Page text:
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Multi-Scale Marsh Accretion Modelling

Coastal marsh exposed to episodic streamflow is "shaken, not stirred" with respect to suspended sediment, which calls for greater attention to event-scale physical processes in addition to long-term biophysical processes when projecting future marsh habitat and suitability for sensitive species under SLR, and when planning management measures such as sediment source controls and dredging.

This work, in collaboration with the USGS (Kevin Buffington and Karen Thorne) and the Southern California Coastal Water Research Project (Eric Stein, and Jennifer B. Rogers) uses a coupling of Delft3D and WARMER aimed at multi-decadal simulation of marsh accretion under SLR and episodic sediment loads. Delft3D resolves the spatial distribution of deposition/erosion during episodic storm events, and vertical height changes are aggregated annually for input to multi-decadal, spatially-distributed, biophysical accretion modeling using WARMER. In turn, WARMER accounts for the complex, nonlinear interaction between deposition, inundation frequency, organic matter generation, compaction, and so on.



The takeaway, shown in the graphic above, is that attention to event-scale physical processes substantially reshapes the spatial distribution of future projections of marsh accretion - with greater accretion on the marsh plain near sediment sources (red coloring) and less accretion near channels (blue coloring), compared to a model that assumes sediment is well mixed (e.g., by tides). In Newport Bay located in Orange County, California, we observe a ~40 cm difference in vertical accretion per century across horizontal distances less than 100 m by accounting for event-scale physical processes. This work also shows that Newport Bay has sufficient sediment supply to maintain similar marsh habitat distributions under low rates of SLR (40 cm per century), but will face significant inundation under high rates of SLR (110 cm per century).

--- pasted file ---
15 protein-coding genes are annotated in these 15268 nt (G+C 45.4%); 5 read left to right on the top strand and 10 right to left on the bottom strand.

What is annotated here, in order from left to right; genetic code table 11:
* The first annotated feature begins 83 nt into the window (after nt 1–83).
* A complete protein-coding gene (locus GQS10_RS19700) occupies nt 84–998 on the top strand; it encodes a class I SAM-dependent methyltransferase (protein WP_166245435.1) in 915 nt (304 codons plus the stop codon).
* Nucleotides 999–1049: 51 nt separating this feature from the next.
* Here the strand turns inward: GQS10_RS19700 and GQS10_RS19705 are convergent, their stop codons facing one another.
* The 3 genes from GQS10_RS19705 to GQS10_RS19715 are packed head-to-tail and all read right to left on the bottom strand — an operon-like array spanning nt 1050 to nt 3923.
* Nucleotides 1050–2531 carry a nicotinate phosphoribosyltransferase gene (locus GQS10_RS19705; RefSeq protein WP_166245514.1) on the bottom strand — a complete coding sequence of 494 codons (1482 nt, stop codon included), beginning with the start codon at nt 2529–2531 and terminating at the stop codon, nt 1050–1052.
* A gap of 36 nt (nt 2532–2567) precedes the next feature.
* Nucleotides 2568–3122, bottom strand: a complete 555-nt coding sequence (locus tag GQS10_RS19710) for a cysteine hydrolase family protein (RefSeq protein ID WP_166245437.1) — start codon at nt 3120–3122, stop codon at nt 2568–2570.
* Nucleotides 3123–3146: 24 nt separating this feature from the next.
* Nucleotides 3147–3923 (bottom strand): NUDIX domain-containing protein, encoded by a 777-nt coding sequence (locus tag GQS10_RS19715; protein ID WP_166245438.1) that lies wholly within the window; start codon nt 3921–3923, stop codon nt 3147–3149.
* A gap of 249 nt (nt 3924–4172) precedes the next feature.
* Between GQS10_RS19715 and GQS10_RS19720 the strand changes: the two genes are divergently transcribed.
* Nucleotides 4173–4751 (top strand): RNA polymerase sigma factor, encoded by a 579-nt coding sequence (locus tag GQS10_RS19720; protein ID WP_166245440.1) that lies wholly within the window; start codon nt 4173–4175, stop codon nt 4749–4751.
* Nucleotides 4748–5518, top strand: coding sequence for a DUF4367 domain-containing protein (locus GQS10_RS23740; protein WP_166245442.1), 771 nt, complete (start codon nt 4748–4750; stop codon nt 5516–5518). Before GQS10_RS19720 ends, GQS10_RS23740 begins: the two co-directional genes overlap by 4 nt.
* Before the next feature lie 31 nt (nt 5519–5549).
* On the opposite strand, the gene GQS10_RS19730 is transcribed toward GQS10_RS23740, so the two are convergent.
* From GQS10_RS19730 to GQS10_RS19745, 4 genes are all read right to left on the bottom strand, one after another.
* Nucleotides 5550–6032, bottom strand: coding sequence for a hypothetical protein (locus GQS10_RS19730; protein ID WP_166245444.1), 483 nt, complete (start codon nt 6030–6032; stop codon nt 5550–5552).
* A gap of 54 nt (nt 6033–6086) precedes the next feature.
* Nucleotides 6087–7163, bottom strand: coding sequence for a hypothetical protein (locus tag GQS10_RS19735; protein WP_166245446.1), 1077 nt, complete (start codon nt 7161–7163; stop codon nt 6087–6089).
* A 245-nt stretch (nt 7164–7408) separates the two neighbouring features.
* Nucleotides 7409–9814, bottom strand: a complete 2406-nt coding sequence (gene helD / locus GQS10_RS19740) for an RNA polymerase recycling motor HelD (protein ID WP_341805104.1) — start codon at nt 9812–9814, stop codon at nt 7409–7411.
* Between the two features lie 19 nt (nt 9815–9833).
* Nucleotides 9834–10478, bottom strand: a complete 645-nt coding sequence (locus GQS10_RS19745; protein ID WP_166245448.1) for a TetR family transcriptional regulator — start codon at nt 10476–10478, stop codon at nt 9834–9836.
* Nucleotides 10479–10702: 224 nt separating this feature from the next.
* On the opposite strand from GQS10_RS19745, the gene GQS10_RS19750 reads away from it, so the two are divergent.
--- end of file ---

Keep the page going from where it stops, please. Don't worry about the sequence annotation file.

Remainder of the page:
Brand, M. W., Buffington, K., Rogers, J. B., Thorne, K., Stein, E. D., & Sanders, B. F. Multi‐decadal simulation of marsh topography under sea level rise and episodic sediment loads. Journal of Geophysical Research: Earth Surface, e2021JF006526.

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